For some time now, digital marketing specialists have been calling for attribution models for performance analysis of their campaigns, in order evaluate individual touchpoints along the customer journey and attribute conversions for a specified model to channels. As a rule, they focus on cross-channel analysis.
However, an isolated assessment of AdWords Search Funnels using the AIDA step model is also worthwhile, especially when it comes to examining the value and function of keywords in Search Funnels and optimizing overall performance – because first and last click attribution models provide only an incomplete picture of performance.
This assumption is based on extensive data analysis. We allocated the keywords and search terms of a major Swiss e-commerce platform’s AdWords account across the four AIDA steps. We then tracked the performance of the semantically similar keywords in each defined step over the course of a year.
AIDA keyword steps – an example
The search campaign for Stieg Larsson’s book, The Girl in the Spider’s Web, will help us shine light on our experiment. The overall objective of this campaign is to encourage customers to buy the new book. To analyze the performance and function of each keyword and search term in this search campaign, they were allocated across the AIDA steps.
The first step, attention, includes all keywords and search terms that focuses the attention of the user on a topic that may be of interest. In this specific example, the user is looking for new book releases because they like to read. Sample keywords: new book releases, new books, book publications, current bestseller
The second step, interest, includes all keywords and search terms that a user uses to follow up their aroused interest. If the user likes to read novels by Stieg Larsson, for example, they may look for reviews of the author’s latest book. Sample keywords: The Girl in the Spider’s Web review, book review Stieg Larsson, book review The Girl in the Spider’s Web, critique The Girl in the Spider’s Web The third step, desire, includes all keywords and search terms through which the user expresses a specific desire to buy the product. For instance, they search for retailers, comparison portals or prices. In our example, the user is interested in purchasing Stieg Larsson’s The Girl in the Spider’s Web. Sample keywords: price The Girl in the Spider’s Web, online book store The Girl in the Spider’s Web, The Girl in the Spider’s Web Amazon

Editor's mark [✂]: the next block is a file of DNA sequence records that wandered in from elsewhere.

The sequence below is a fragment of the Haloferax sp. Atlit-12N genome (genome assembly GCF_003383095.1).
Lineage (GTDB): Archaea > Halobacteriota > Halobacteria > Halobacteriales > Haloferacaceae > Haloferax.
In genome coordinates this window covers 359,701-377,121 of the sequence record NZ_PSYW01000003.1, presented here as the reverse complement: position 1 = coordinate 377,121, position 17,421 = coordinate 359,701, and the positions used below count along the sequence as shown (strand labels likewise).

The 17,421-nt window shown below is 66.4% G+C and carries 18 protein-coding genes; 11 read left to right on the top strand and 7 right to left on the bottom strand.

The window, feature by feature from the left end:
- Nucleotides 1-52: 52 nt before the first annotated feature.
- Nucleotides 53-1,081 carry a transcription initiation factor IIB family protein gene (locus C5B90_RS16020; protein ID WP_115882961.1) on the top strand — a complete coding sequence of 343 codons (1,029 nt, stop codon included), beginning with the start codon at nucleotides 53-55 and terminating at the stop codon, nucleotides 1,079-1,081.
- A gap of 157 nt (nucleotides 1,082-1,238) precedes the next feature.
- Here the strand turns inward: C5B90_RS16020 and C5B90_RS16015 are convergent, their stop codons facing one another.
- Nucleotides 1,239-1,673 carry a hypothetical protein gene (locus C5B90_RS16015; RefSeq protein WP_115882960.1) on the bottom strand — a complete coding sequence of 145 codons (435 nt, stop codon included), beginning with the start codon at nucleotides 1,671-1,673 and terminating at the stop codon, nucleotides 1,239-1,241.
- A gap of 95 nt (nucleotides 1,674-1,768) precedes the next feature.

The final step, action, includes all keywords and search terms through which the user expresses an intention to buy the product. The user has decided to purchase The Girl in the Spider’s Web after an in-depth consideration of the purchasing options. Sample keywords: buy The Girl in the Spider’s Web online, The Girl in the Spider’s web buy postage free, order The Girl in the Spider’s Web
Performance analysis – the facts
After the keywords and search terms have been allocated to the various steps of the model, the next stage is the performance analysis. A clear picture emerges from analysis of our e-commerce customer’s data sets: in terms of cost-per-conversion and conversion rates, performance continues to improve for both keywords and search terms as the user progresses through the steps.
From step 1 (attention) to step 4 (action), performance improved 10% in terms of conversion rate and 20% with respect to cost-per-conversion. This is to be expected as the intention and thus the likelihood of a conversion rises along the Search Funnel. It follows that a shift of click volume towards steps 3 and 4 may lead to a boost in performance for AdWords accounts with budget constraints.
image: screenshot analysis, red = Conversion Rate, blue = Cost per Conversion
This kind of analysis is particularly useful for search marketers in establishing the relationship between first clicks and last clicks. In our analysis, the specific ratio of steps 1 and 2 to steps 3 and 4 was 21%. In other words, keywords allocated to steps 1 and 2 generated about one fifth of click volume. Search marketers must ask themselves how they want to apportion their budget between the first and last clicks, although obviously this will vary widely, depending on the AdWords account’s performance and goals.
A predefined keyword grid can help identify and exclude underperforming search terms and keywords in each step of the AIDA model relatively easily. For AdWords accounts with large keyword volumes, this can lead to a rapid increase in performance.
Finally, an isolated analysis of keywords using the AIDA model proposed here represents only a part of reality; in particular, cross-channel classification and evaluation of AdWords traffic is missing. Therefore, before excluding or pausing a keyword, the overall context should be considered and analyzed in terms of its assistive value.
Furthermore, the strict separation of the search phases in the linear four-step model must be approached with caution: decision-making processes are increasingly non-linear in nature, as users jump back and forth between the four steps and are addressed several times on different channels. Nevertheless, the AIDA model offers a good set of guidelines for analysis of AdWords accounts, and provides a solid starting point for more in-depth keyword analysis. For AdWords accounts with budget constraints and high performance goals in particular, application of the AIDA model may lead to a single-digit performance increase.